DMC, state agree to monitor for instrument woes
The state of Michigan and Detroit Medical Center agreed Friday to have a third party to monitor the hospital system’s cleaning of surgical instruments.
Under the agreement, an infection control and sterilization consultant will “validate” that DMC’s surgical instruments are clean and file reports with the state Department of Licensing and Regulatory Affairs (LARA) every 10 days on the system’s progress in correcting violations discovered during recent inspections. The DMC will pay for the consultant.
The action comes two weeks after state inspectors found the hospital in violation of the state health code because of lax training. The state’s investigation was prompted by a Detroit News series that documented 11 years of complaints about dirty, broken and missing instruments. The issues complicated operations including brain surgeries, heart repairs and spinal fusions, kept patients under anesthesia unnecessarily and led to cancellations of dozens of operations.
The DMC did not comment beyond a statement posted on its website. One observer said the agreement shows the state is serious about rectifying the issues.
“They need a neutral party, one who is not attached to politics or bickering, to make sure the problems are solved,” said Jahan Azizi, a retired clinical engineer for risk management at the University of Michigan and an expert on cleaning medical instruments.
“The state can’t send someone to watch every step, all the time, but they are saying to the DMC that ‘The clock starts now to fix these problems.’ They want the DMC to get its act together.”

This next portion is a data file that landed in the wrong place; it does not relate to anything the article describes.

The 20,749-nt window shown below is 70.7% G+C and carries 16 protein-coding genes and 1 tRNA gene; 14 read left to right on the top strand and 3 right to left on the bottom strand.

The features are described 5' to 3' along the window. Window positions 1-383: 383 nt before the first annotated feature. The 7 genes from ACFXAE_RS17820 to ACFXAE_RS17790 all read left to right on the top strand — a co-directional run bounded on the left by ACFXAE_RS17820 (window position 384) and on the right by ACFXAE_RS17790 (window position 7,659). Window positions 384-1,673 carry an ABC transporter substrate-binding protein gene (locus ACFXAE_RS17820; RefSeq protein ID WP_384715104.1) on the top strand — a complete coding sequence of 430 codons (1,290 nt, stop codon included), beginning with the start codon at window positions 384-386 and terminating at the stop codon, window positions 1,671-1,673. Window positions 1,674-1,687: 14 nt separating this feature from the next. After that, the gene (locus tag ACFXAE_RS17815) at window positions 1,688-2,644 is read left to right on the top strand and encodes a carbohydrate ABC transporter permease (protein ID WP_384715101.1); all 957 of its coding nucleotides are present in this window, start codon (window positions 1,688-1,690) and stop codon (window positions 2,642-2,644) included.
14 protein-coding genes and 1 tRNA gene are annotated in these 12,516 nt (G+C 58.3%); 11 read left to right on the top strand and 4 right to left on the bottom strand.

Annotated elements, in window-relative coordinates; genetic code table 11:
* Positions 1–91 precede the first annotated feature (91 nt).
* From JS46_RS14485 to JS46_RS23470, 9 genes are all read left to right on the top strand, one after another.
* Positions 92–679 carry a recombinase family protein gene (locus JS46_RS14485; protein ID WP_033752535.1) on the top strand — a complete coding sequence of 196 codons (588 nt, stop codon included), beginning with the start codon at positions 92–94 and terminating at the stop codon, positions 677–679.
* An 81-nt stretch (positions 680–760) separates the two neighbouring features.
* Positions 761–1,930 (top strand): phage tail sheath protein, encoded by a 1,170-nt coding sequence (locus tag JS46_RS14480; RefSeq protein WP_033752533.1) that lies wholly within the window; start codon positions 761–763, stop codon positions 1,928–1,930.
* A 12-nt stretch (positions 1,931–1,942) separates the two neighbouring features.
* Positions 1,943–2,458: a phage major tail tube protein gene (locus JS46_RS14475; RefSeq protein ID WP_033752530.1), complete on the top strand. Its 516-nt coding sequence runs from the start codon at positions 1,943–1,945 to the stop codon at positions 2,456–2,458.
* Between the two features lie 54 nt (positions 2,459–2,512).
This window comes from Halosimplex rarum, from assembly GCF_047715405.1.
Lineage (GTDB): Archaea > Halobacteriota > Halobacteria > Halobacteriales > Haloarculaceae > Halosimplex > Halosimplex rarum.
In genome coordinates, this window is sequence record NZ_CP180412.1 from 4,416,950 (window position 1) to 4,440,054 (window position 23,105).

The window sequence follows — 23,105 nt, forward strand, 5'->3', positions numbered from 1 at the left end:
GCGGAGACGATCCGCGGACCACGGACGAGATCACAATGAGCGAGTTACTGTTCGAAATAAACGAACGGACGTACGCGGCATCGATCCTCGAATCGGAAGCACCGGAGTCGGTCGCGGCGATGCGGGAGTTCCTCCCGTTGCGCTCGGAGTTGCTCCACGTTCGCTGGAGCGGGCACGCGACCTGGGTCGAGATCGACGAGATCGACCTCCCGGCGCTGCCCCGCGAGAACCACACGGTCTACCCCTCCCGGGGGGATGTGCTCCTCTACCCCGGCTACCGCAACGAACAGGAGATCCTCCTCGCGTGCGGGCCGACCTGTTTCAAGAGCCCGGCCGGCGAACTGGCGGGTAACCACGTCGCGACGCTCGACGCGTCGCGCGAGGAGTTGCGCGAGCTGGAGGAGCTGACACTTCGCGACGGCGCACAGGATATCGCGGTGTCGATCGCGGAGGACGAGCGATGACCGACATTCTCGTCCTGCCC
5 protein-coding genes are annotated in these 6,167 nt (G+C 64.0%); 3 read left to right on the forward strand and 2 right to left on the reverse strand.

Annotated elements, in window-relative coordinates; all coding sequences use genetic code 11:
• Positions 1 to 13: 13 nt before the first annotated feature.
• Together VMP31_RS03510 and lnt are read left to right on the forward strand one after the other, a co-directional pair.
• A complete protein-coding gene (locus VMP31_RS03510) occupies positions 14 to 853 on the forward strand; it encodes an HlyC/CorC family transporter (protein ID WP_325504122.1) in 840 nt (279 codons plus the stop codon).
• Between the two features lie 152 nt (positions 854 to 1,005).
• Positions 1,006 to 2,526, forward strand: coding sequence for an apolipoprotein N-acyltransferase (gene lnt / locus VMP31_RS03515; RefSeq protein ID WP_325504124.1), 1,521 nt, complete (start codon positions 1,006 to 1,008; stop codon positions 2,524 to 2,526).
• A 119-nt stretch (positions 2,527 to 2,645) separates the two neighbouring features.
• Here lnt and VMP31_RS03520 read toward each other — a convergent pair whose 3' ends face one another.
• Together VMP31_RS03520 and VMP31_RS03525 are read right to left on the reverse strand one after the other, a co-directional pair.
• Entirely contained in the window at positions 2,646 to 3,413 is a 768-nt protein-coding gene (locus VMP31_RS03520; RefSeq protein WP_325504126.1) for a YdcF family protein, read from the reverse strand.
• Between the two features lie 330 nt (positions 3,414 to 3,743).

As part of the deal, the state and DMC agreed to keep the consultant’s findings secret.
“Any findings, reports, documents, prepared or reported by the consultant, whether orally or in writing, including electronically, shall be held by the parties as confidential ... and not disclosed to anyone,” it reads.
Jason Moon, communications director for LARA, called hiring of a consultant an “additional action to ensure corrective steps are taken.” He said the company won’t be affiliated with the DMC and will be “decided by and under the direction of LARA.”
“The agreement is designed to assure the general public receiving surgical services at the downtown DMC facilities that steps are being taken to correct any deficient practices that were cited,” Moon wrote in an email.
The agreement was signed by LARA Director Shelly Edgerton. It reads in part that the deal “builds on the long-standing relationship between the Hospital and the Department in the pursuit of quality patient care.”
It wasn’t clear Friday when the consultant would come on board. The agreement calls for the consultant to remain until the DMC corrects eight health code violations cited by the state. The DMC has until mid-November to do so or face possible penalties, including fines or license suspensions.
“We will continue to aggressively monitor the DMC’s progress to ensure all violations of the public health code are addressed,” Moon said.